Then again Monument Valley's impressionistic qualities arguably make it a much better candidate for adaptation than other games that have hit theaters in the last few years, like Tomb Raider or Assassin's Creed. Whereas those games already featured fleshed out characters and big, dynamic set pieces, Ida's character arc is well-defined but open to interpretation. The game tells us that she's returning sacred objects that she stole from a weird, beautiful place, but her voice, her world and her co-stars are as open for expansion as her backstory.
Osborne seems to appreciate that potential. "Monument Valley is a one of a kind experience, at once small in its meditative, simple gameplay, as well as enormous in its sense of history," he told Deadline. "I'm privileged to be handed the reins to Ida's mysterious kingdom, to play in her world of impossible architecture where seeing things differently is everything."
There may be a problem, though: Weed Road Pictures is Akiva Goldsman's studio and he's producing the adaptation. Goldsman isn't a household name, but his portfolio will be familiar to anyone following Hollywood adaptations of cherished genre fiction. His most recent work is The Dark Tower, a movie that reduced Stephen King's sprawling, dimension-hopping, fourth-wall-breaking fantasy series into an 90-minute feature where Idris Elba and Matthew McConaughey leer at each other in an old shopping mall. Goldsman is also the man who wrote Batman & Robin. Full stop.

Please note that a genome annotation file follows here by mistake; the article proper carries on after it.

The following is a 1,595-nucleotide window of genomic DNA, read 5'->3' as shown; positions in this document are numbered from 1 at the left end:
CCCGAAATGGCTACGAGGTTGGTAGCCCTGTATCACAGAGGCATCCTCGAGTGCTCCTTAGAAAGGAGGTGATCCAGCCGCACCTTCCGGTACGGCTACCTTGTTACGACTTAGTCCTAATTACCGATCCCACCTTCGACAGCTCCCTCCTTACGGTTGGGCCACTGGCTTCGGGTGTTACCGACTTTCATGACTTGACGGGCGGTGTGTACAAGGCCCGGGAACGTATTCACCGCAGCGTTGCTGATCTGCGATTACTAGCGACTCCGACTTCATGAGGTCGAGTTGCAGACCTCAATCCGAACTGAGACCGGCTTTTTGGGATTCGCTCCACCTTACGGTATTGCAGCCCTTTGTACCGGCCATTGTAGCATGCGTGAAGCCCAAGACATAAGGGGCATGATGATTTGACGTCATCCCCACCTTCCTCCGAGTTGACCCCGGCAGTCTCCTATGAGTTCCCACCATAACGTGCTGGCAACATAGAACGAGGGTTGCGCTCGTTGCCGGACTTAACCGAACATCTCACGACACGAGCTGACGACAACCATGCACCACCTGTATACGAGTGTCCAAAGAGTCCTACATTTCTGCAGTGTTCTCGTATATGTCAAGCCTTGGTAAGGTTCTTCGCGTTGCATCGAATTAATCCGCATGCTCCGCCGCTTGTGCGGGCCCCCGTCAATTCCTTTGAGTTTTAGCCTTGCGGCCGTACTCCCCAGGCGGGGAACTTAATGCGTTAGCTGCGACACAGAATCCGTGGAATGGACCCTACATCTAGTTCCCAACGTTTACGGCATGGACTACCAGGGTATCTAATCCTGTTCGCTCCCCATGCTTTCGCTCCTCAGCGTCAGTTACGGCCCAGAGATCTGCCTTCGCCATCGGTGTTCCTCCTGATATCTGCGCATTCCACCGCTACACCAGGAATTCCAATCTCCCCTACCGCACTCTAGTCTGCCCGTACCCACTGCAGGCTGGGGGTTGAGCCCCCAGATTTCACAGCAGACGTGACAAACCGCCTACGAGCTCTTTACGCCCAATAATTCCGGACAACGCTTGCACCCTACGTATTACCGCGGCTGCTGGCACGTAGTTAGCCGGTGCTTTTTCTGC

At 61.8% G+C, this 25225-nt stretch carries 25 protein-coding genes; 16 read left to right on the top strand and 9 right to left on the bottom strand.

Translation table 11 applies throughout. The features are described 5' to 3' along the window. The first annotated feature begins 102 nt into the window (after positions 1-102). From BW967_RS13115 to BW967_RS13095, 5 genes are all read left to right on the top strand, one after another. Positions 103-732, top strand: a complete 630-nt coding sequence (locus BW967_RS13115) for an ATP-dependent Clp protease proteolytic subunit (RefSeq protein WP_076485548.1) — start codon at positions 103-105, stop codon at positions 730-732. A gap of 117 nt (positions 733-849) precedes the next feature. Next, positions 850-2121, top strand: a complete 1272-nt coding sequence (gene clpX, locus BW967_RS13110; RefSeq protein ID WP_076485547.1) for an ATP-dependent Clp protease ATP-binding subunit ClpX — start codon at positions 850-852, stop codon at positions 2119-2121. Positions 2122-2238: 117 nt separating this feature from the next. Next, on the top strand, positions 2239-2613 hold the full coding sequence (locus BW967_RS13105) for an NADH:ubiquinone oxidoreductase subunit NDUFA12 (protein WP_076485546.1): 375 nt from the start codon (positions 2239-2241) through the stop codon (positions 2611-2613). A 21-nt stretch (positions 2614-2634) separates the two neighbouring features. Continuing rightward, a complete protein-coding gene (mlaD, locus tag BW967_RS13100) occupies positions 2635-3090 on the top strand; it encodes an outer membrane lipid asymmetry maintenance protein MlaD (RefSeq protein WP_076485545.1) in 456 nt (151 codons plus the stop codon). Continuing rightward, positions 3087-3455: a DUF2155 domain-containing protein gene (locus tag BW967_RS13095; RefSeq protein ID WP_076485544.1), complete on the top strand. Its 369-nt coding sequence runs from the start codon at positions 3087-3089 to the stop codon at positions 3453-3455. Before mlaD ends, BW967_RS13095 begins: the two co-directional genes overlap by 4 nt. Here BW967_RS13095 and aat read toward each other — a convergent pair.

Given that history, Monument Valley fans hoping for a movie that feels different from but true to the game should brace themselves for something that is, at the very least, different.
LIfe is Strange 2
Dontnod has finally revealed details about Life is Strange 2. Though, with the original game having launched in late 2016, its prequel, Life is Strange: Before the Storm late last year, and this June's announcement, then subsequent quick release of The Awesome Adventures of Captain Spirit, LiS hasn't had a chance to be off the radar. This is part of what makes what we now know about Life is Strange 2's new direction feel fresh.
Releasing next month, Life is Strange 2 centers on the Diaz brothers. Sean is 16 and is trying to ask out a girl, likes to draw, and wants to join his friends at a big Halloween party. His little brother, Daniel, is nine, and trying to earn Sean's approval. After a series of events in the first chapter, "Seattle", Daniel's Halloween fake blood gets on the bully next door, chaos breaks out and a police officer arrives to confront all three boys. Sean and Daniel's dad steps in and the cop shoots him.
In this intense, emotional, frightening moment, Daniel screams, and the screen fades. When Sean wakes up, the cop and bully are dead, and their street is destroyed. I guess it wouldn't be a Life is Strange game without some kind of destructive powerful event. (Or a dead parent?)
It's a lot to take in. Players control Sean in the demo but the special ability belongs to Daniel. How will Daniel's ability work, exactly? Will we play as Sean the whole time? We don't yet know how, or if, players will control Daniel's powers. The brothers' relationship will clearly be important, with a few of Sean's choices in the opener involving respecting Daniel's privacy and deciding whether to confront the bully or Daniel about the fake blood incident. Whatever Daniel is capable of doing, and how it will affect the story, is still a well-kept mystery. And that's great.